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|G|=120, |A|=|B|=60, A, B normal in G. Then |A : A \cap B| <...

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|G|=120, |A|=|B|=60, A, B normal in G. Then |A : A \cap B| <...

Hi: Let G be a group, A, B subgroups, |G| = 120, |A| = |B| = 60, A and B normal in G. Is there any reason why the following should be true?: |A : A \cap B| < 3. Thanks.

f is not well-defined. If xB = yB, it could happen that xA and yA are different (unless you assume B \subseteq A).

Thank you for your post. I already saw that. Please see my other message.

Thanks a lot. It's clear like water. What I do not understand is this: there is a subgroup A of index 2 in S_5, and the author says: Let A_5 be the alternating group of degree 5 [nothing has been said about symmetric groups up to this point in the book]. Then also |S_5 : A_5| = 2, so A and A_5 are both normal subgroups of order 60 in S_5. IN PARTICULAR BY THE HOMOMORPHISM THEOREM |A : A \cap A_5| \leq 2. Why "in particular" and why by the homomorphism theorem?

Well I suppose he's referring to the isomorphism between A/(A \cap B) and AB/B, so same argument, AB = B or G. I just used |A \cap B||AB| = |A||B| which is more general, being true for any two subgroups, not necessarily normal.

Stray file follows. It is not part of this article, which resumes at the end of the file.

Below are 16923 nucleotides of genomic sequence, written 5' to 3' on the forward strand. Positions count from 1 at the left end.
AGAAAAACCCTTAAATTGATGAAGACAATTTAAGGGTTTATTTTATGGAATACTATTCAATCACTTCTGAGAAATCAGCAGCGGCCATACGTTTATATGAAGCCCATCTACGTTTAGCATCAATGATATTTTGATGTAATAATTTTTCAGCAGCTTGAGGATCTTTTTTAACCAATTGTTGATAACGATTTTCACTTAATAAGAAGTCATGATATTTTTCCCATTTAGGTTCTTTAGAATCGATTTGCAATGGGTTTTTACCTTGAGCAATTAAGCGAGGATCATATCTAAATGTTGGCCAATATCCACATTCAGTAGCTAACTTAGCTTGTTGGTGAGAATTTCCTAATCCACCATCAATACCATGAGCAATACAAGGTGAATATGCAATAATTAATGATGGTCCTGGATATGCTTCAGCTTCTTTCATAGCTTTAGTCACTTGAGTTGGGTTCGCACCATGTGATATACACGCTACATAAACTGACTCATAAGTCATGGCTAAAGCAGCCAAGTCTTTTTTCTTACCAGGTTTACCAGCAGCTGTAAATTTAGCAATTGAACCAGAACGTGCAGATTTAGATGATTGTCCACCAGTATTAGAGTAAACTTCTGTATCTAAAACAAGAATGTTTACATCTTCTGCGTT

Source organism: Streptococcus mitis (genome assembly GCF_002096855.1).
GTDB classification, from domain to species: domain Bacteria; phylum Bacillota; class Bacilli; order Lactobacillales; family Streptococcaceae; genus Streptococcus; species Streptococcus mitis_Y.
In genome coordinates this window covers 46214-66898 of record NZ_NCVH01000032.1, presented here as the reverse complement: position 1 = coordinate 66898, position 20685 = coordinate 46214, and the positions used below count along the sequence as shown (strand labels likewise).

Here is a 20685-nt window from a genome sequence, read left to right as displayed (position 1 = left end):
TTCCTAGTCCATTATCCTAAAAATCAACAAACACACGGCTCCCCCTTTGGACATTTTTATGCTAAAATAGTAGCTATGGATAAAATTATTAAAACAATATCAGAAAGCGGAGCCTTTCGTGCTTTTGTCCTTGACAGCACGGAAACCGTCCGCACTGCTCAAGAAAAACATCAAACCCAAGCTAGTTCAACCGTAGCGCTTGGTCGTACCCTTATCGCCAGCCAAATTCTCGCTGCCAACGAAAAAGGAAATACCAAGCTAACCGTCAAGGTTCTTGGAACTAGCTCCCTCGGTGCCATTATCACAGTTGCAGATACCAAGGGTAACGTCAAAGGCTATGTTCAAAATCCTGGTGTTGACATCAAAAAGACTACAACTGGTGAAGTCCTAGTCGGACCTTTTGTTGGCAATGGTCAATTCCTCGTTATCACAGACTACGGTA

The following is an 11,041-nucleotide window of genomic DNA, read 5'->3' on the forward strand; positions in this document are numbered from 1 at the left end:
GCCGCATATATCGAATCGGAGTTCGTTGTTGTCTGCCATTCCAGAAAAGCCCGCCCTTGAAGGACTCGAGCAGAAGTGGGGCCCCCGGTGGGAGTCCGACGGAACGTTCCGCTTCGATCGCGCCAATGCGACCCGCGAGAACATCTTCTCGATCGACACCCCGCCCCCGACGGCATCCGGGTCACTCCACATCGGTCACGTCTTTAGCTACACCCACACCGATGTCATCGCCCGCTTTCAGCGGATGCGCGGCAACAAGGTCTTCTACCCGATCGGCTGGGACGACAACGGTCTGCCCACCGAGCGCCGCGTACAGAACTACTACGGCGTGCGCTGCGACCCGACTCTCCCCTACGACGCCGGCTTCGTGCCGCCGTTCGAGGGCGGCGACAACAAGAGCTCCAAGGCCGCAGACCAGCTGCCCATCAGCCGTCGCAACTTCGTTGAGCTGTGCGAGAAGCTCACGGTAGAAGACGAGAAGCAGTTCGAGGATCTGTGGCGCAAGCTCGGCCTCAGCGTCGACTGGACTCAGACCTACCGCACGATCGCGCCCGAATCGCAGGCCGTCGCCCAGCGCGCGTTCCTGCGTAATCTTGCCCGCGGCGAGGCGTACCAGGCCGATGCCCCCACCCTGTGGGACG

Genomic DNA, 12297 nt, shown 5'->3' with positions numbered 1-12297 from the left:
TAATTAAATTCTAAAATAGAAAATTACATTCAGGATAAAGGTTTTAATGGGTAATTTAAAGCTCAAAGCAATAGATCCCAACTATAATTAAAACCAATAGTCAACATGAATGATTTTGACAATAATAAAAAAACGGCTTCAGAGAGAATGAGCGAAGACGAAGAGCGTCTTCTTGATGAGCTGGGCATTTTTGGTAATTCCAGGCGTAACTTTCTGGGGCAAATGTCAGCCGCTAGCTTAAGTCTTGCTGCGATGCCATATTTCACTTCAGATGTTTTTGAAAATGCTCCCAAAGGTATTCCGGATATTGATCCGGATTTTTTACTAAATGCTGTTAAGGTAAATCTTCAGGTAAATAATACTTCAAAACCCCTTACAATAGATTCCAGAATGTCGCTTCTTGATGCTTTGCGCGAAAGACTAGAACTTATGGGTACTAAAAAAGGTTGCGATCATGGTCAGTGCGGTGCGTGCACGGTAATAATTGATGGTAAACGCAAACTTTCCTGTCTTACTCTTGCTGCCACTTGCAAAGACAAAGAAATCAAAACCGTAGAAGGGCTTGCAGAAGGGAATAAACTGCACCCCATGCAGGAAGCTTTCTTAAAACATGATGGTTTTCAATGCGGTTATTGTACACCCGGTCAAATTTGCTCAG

f: G/B --> G/A, f(xB) = xA. Then f is a homomorphism and is onto, and its kernel is AB/B. By the homomorphism theorem (G/B)/(AB/B) isomorphic to G/A. Therefore G/A isomorphic to (G/B)/(A/A \cap B). Hence |(G/B)/(A/A \cap B)| = |G/A| and |B| = |A \cap B| from which |B : A \cap B| = 1. But I possitively know there is something wrong with this, for in some cases |B : A \cap B| = 2.

It is actually true for any finite group G and subgroups A and B both having index 2 in G (by the way, a subgroup of index 2 is always normal, so no need to assume that). We have |A \cap B||AB| = |A||B| thus |A|/|A \cap B| = |AB|/|B|. But AB is a subgroup of G containing B (and also A), so either AB = B or AB = G, thus |AB|/|B| = 1 or 2.

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